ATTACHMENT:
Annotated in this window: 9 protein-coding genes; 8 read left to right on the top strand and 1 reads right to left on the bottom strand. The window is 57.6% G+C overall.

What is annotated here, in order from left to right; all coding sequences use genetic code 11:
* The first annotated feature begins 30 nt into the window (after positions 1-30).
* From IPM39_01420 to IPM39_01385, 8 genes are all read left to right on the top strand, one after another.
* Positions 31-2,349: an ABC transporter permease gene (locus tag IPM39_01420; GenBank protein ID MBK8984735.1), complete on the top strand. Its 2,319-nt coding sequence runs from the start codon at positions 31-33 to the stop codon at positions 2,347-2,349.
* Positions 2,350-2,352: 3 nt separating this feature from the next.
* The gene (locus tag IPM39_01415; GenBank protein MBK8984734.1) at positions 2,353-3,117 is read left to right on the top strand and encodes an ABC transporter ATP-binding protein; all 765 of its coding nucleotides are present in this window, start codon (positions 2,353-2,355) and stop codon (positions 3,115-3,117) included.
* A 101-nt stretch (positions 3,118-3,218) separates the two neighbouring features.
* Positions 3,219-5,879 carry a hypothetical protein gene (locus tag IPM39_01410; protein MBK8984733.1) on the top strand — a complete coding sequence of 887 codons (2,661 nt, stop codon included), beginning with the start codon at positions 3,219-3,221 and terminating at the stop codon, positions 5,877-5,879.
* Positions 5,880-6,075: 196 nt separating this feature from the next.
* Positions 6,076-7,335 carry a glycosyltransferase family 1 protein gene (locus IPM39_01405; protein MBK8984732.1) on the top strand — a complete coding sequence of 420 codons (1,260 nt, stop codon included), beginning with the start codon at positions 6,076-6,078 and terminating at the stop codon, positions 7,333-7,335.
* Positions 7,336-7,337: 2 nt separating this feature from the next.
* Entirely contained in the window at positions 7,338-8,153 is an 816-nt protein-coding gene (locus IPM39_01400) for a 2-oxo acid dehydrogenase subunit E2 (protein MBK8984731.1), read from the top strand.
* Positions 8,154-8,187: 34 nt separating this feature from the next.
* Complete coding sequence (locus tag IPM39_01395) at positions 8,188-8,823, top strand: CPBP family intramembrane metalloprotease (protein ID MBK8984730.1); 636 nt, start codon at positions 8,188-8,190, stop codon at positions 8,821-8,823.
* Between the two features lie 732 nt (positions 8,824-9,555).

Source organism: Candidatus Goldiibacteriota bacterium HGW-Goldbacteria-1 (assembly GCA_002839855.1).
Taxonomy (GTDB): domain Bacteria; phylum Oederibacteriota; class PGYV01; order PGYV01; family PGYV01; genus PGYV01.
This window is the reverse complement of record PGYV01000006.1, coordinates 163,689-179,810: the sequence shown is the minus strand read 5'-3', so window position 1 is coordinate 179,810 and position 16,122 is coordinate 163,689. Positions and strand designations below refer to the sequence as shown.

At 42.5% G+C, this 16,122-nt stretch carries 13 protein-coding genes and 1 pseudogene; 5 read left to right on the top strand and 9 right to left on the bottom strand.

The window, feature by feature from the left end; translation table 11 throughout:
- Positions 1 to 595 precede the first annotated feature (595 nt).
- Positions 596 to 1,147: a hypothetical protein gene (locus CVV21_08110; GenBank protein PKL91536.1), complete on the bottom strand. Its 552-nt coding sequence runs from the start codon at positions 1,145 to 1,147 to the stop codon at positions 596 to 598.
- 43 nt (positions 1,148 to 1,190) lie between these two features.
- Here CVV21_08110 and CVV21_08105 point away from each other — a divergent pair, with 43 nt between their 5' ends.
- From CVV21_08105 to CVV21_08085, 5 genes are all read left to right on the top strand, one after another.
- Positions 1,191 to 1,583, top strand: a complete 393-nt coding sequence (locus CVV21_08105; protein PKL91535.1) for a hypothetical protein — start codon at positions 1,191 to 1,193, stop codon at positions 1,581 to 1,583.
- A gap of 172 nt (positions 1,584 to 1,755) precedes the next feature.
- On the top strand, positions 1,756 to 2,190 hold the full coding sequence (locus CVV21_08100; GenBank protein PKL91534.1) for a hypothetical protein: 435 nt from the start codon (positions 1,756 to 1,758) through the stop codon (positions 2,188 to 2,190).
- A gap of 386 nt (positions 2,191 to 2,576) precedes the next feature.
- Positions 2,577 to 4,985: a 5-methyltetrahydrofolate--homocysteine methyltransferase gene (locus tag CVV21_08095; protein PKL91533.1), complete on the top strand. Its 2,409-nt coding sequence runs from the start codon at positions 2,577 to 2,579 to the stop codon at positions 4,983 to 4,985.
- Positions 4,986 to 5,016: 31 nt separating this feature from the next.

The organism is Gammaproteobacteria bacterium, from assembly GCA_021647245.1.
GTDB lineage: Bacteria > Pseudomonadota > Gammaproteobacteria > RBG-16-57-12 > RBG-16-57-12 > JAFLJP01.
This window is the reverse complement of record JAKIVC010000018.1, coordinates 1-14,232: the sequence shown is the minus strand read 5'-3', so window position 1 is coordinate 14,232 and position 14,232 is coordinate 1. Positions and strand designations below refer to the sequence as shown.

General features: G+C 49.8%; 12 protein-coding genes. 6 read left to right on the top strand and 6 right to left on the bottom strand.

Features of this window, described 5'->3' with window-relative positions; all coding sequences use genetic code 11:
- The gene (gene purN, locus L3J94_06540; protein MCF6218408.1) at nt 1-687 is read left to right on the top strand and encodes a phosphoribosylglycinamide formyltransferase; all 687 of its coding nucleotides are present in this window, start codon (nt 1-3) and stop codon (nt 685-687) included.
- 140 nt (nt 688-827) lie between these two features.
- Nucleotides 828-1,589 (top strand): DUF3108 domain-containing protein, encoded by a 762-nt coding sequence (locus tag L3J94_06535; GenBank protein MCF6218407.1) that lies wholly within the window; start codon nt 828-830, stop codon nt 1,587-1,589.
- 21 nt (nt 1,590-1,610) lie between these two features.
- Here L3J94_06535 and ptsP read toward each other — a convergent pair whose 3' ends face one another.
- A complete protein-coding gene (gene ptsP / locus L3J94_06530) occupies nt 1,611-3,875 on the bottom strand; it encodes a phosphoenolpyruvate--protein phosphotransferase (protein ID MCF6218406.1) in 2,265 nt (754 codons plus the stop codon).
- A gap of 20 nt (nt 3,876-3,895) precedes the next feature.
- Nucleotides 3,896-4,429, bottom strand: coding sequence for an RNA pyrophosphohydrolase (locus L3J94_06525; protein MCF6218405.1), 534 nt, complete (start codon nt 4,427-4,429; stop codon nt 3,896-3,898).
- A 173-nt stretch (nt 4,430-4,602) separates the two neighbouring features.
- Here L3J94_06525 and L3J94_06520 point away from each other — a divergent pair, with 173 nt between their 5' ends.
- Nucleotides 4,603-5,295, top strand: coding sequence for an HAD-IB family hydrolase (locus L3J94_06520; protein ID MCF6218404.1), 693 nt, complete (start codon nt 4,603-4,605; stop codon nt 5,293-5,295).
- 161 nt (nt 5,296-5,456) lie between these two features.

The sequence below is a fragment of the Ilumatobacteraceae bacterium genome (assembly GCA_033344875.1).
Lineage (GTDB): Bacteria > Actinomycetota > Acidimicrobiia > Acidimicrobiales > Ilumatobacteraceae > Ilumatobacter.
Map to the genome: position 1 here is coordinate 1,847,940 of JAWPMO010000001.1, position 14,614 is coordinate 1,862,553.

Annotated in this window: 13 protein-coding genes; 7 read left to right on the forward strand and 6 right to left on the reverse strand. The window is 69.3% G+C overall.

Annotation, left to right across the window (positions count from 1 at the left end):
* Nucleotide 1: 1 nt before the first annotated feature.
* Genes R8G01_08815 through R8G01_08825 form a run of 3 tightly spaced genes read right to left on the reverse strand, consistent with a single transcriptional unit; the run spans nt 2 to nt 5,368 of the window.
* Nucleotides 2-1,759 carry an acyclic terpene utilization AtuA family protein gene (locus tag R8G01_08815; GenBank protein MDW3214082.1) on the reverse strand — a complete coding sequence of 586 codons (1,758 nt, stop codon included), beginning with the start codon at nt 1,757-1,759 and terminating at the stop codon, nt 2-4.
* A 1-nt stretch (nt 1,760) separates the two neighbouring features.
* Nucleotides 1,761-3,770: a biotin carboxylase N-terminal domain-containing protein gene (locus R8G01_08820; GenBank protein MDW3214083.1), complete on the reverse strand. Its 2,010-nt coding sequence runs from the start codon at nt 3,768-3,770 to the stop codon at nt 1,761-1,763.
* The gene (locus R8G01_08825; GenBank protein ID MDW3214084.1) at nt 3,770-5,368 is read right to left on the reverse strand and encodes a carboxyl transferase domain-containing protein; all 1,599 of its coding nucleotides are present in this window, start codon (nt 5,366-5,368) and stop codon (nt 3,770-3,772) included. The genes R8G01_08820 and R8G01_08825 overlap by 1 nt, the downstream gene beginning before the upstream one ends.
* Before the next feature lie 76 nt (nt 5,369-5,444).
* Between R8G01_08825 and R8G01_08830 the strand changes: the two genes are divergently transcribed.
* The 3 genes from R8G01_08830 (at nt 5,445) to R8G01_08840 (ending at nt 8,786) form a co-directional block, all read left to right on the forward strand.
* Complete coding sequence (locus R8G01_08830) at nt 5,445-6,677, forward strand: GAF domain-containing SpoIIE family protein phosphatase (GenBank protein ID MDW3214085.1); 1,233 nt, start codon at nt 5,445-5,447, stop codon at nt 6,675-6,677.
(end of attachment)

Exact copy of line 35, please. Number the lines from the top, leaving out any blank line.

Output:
This window is the reverse complement of record JAKIVC010000018.1, coordinates 1-14,232: the sequence shown is the minus strand read 5'-3', so window position 1 is coordinate 14,232 and position 14,232 is coordinate 1. Positions and strand designations below refer to the sequence as shown.